How Developers Get their Way
Over the past 40 years or so I have watched land speculators buy up cheap land and somehow get the land rezoned from productive agricultural land into subdivisions or factories. The pattern seems fairly consistent and I’ve had some personal experience with this when I was on Oro-Medonte council.
The developer starts by buying or optioning cheap farmland and preparing a development plan using accredited planners, engineers and other consultants basically as hired guns.
Their experts usually have a lot of experience doing this work so they know how to approach municipal staff and other regulatory agencies. They’re not afraid to use their experience to say that really bad plans are really good plans. Sometimes they run into conscientious municipal and agency staff who try to do their jobs but other times they get inexperienced pushovers who fall for their stories. And of course in the planning world many planners work for both municipalities and developers during their careers.
Meanwhile the developers start schmoozing the elected officials and appear to be such great people. Most elected officials are under the completely false assumption that all development will benefit their community and that growth is inevitable and desirable.
Sometimes the developers do run into elected officials who actually understand that most development costs the municipality money, that farmland, water quality and natural heritage features are more beneficial than subdivisions and that the only real winner is the developer who speculated on the land.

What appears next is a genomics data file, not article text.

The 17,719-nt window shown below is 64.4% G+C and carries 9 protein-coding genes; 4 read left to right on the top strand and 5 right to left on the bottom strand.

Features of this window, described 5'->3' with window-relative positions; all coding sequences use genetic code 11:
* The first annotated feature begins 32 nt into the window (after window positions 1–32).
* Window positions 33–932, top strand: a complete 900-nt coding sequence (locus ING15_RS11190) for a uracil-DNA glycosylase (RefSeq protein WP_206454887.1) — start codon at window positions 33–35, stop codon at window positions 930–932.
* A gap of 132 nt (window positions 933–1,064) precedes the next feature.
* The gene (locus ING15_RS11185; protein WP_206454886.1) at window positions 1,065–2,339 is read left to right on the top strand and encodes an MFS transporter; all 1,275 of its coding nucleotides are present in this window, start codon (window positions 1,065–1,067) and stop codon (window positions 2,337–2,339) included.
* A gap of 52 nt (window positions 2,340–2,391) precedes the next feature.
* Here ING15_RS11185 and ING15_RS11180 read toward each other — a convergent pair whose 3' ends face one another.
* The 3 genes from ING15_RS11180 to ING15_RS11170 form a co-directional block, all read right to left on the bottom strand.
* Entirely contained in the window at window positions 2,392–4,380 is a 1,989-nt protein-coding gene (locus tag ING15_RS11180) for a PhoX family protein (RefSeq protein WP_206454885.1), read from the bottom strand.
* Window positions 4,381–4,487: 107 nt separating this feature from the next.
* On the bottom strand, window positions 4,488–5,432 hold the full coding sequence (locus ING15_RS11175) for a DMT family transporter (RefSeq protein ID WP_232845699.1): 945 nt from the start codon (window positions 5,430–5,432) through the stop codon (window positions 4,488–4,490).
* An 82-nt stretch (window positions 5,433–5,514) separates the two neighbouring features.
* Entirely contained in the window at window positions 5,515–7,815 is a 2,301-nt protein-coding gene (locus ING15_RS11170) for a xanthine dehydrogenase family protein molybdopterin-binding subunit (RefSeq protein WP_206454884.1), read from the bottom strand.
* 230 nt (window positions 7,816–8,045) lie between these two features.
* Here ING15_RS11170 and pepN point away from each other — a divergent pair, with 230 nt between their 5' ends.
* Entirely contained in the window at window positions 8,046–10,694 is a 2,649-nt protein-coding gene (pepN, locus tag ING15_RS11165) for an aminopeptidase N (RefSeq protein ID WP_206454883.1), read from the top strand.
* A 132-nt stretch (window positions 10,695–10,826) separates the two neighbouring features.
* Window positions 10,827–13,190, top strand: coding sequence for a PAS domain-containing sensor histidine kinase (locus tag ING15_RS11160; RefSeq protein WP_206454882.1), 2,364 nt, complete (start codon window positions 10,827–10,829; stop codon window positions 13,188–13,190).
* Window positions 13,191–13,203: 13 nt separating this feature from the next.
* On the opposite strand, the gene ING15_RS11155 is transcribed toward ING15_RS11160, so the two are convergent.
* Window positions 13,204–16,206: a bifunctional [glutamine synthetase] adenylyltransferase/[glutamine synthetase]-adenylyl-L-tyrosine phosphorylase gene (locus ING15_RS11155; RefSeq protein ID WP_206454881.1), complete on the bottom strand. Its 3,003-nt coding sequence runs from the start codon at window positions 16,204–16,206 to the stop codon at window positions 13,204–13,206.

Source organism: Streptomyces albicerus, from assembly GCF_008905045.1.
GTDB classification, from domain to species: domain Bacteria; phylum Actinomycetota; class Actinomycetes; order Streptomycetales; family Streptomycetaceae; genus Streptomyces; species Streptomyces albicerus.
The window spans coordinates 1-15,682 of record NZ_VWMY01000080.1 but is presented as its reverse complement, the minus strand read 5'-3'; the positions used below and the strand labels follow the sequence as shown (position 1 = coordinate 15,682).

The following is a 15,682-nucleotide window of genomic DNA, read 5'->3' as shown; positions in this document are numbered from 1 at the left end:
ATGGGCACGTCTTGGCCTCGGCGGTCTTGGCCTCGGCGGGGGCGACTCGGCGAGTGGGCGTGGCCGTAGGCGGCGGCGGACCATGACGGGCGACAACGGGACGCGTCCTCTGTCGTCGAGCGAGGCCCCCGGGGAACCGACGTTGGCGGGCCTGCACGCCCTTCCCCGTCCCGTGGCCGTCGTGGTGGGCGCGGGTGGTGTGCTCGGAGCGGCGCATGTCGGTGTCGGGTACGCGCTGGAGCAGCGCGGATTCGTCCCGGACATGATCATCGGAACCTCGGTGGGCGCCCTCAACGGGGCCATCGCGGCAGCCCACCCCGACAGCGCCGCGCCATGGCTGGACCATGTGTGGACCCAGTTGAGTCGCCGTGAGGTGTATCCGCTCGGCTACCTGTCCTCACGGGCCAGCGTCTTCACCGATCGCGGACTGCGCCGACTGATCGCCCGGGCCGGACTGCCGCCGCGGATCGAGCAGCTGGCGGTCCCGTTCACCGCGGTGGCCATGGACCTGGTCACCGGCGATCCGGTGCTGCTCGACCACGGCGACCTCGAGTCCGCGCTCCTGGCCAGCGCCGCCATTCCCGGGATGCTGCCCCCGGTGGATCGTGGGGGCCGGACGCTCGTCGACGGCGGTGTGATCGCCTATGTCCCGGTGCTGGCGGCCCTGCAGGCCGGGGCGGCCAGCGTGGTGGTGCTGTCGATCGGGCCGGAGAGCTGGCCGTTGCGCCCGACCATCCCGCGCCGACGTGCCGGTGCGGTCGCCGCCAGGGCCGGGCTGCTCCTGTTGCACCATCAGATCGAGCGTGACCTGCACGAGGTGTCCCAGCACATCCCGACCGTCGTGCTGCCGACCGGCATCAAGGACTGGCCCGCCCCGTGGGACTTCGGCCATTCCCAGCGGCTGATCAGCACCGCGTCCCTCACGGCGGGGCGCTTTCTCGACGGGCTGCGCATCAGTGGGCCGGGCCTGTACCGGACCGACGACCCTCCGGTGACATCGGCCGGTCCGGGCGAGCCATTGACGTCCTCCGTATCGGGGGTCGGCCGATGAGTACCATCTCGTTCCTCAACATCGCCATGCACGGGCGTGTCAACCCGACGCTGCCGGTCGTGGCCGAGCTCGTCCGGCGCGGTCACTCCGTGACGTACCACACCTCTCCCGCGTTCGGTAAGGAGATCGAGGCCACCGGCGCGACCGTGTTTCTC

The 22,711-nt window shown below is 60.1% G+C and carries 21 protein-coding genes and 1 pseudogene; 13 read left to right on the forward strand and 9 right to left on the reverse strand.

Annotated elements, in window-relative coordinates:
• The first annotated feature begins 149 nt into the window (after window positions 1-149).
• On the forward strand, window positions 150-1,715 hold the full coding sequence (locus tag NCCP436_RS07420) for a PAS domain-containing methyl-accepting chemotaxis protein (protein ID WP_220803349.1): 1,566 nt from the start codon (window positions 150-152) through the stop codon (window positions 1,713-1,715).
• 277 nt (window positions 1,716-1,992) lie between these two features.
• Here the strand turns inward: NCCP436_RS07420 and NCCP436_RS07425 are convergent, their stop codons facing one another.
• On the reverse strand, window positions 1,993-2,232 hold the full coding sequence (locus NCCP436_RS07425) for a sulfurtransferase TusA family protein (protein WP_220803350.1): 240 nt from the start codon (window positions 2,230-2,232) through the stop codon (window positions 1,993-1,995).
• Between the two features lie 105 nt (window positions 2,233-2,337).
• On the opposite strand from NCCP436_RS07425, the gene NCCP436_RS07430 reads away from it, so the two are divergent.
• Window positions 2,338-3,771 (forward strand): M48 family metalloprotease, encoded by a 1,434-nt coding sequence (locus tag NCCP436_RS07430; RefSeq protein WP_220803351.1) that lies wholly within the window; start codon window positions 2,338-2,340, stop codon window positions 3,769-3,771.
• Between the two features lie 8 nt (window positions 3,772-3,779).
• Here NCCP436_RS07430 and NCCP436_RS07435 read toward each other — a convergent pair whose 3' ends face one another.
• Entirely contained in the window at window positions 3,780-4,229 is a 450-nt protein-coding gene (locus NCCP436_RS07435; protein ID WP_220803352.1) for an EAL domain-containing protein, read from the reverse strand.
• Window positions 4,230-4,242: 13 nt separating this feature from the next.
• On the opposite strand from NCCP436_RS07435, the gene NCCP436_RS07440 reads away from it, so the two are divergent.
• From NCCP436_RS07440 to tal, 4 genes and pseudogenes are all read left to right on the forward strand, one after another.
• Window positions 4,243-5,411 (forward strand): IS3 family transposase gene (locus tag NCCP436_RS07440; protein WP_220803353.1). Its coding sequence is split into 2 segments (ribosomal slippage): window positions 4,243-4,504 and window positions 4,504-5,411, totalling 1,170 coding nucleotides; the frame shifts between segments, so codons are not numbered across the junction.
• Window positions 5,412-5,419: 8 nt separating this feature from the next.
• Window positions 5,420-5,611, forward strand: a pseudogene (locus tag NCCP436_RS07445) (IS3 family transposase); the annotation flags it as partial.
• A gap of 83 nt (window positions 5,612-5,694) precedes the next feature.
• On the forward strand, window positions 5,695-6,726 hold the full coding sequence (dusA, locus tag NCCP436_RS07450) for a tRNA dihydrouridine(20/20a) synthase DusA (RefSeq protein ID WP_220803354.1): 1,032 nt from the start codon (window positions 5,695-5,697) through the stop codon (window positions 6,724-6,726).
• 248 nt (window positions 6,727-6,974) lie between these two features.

So when this happens the developer brings out the big gun lawyers and heads for the Ontario Municipal Board. Of course this quite often scares smaller municipalities into submission and even the larger, more powerful municipalities (like Simcoe County) will cave in.
Sometimes the developers do run up against politicians who stand firm. Then they can also bring out the really nasty SLAPP suits to attack anyone opposing them. Defending oneself against such a suit can cost individuals tens of thousands of dollars. This frightens off many so-far principled opponents. Fortunately the province has recently brought in legislation banning SLAPP suits so hopefully that avenue for intimidation will be reduced.
Now when it comes to aggregate operations it’s an even more difficult scenario. The old Aggregate Act is more about maintaining the supply of material for developers and construction of roads, infrastructure etc. than it is about protecting our water resources or farmland. Of course you run into the same old boys’ network of consultants that will argue that plans to go below the water table don’t present any threat to local wells or groundwater resources and that accessing the aggregate is more important than residents’ future ability to have water or grow crops.
So that’s my take on how our democracy is working at the moment, and likely always has. I guess that’s why I’ve grown very cynical over the years.